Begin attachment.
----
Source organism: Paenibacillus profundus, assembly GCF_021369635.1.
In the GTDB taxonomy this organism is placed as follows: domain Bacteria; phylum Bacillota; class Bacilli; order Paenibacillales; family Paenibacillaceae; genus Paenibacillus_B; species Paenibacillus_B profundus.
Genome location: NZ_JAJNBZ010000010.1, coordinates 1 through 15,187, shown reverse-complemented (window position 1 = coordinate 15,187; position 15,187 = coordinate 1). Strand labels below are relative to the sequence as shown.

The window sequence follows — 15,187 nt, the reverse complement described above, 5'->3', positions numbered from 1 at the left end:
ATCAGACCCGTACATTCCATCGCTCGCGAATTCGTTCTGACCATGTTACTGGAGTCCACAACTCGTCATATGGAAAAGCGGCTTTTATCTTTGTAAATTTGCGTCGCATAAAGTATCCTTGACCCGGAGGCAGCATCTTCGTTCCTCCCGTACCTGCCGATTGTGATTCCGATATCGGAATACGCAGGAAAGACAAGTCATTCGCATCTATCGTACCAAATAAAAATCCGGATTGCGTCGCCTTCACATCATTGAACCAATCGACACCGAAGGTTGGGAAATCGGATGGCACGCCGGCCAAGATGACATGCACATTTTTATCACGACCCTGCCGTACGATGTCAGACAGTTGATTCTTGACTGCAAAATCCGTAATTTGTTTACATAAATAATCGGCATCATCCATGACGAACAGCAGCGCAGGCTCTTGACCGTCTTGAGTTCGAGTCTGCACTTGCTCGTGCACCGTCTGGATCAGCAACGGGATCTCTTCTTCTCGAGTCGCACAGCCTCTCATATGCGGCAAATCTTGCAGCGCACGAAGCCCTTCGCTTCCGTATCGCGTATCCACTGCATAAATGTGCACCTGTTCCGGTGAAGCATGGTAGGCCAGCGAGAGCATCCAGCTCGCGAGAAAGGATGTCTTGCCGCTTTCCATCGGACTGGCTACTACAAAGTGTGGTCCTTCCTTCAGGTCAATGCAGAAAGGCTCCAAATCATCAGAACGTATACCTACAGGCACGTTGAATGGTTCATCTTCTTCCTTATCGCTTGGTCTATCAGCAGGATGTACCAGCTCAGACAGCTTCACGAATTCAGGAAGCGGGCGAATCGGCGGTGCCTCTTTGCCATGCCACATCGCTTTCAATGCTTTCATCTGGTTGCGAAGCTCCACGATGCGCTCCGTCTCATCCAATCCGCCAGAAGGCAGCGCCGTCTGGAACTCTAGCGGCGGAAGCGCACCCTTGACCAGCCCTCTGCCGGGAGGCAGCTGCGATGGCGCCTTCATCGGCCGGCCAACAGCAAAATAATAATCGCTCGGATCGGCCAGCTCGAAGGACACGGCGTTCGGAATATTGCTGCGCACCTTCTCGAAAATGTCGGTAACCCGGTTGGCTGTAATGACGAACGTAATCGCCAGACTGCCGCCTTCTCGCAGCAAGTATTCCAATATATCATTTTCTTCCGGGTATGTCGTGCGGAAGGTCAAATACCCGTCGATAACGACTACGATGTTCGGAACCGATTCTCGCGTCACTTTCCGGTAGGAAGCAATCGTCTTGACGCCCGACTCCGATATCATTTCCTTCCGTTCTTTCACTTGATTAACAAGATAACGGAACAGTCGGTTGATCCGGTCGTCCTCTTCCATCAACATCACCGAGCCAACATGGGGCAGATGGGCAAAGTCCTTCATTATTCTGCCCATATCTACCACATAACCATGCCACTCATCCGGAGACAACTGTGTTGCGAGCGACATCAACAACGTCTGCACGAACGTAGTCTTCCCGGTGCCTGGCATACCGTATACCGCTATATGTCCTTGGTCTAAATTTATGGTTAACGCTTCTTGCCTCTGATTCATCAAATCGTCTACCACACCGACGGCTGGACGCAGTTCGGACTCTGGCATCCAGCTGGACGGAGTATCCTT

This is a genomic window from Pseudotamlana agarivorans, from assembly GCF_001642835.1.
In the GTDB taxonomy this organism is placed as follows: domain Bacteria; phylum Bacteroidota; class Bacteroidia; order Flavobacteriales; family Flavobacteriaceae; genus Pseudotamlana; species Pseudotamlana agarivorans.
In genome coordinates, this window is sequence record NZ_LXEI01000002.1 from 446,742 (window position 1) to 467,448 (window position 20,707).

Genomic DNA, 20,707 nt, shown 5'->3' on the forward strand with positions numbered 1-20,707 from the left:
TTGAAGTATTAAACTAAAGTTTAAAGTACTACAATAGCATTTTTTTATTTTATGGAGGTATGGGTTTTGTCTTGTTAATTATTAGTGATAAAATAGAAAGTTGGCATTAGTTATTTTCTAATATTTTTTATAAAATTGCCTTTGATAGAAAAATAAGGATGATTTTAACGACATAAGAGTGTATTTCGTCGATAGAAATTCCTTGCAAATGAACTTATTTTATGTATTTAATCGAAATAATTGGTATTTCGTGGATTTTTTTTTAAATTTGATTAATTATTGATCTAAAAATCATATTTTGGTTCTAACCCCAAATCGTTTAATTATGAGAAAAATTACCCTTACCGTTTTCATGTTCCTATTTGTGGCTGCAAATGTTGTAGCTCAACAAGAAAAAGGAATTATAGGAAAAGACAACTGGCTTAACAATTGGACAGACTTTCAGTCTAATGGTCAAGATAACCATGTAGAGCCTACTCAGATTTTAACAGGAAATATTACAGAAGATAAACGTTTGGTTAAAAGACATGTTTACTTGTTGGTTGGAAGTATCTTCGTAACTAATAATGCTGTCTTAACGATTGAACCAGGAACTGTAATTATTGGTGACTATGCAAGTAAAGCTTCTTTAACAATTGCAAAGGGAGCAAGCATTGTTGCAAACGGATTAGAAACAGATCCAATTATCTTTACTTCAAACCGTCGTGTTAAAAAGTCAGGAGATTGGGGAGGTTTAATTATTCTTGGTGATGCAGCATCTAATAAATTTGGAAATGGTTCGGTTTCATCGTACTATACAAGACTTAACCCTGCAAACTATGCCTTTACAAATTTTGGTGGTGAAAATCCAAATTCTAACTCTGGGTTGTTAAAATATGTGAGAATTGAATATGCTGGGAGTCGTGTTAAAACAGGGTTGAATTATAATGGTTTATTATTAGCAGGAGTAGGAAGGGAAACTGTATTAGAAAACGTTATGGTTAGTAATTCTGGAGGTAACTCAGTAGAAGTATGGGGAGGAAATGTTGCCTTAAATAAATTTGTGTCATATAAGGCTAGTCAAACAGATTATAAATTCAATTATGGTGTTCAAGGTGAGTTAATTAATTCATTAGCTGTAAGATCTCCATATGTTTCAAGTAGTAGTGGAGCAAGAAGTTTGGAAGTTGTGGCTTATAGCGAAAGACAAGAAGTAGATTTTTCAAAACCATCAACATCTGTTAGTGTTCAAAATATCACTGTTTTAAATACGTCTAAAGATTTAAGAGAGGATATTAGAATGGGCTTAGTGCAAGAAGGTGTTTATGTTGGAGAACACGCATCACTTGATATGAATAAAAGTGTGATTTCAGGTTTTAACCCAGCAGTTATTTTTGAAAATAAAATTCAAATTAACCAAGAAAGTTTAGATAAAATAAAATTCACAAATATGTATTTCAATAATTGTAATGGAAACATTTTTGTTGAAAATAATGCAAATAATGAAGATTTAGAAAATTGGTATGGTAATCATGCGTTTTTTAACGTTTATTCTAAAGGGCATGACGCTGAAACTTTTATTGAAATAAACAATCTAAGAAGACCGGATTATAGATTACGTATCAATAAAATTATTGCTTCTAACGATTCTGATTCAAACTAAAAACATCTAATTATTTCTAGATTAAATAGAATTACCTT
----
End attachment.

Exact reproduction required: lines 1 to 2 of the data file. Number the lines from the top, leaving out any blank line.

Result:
Source organism: Paenibacillus profundus, assembly GCF_021369635.1.
In the GTDB taxonomy this organism is placed as follows: domain Bacteria; phylum Bacillota; class Bacilli; order Paenibacillales; family Paenibacillaceae; genus Paenibacillus_B; species Paenibacillus_B profundus.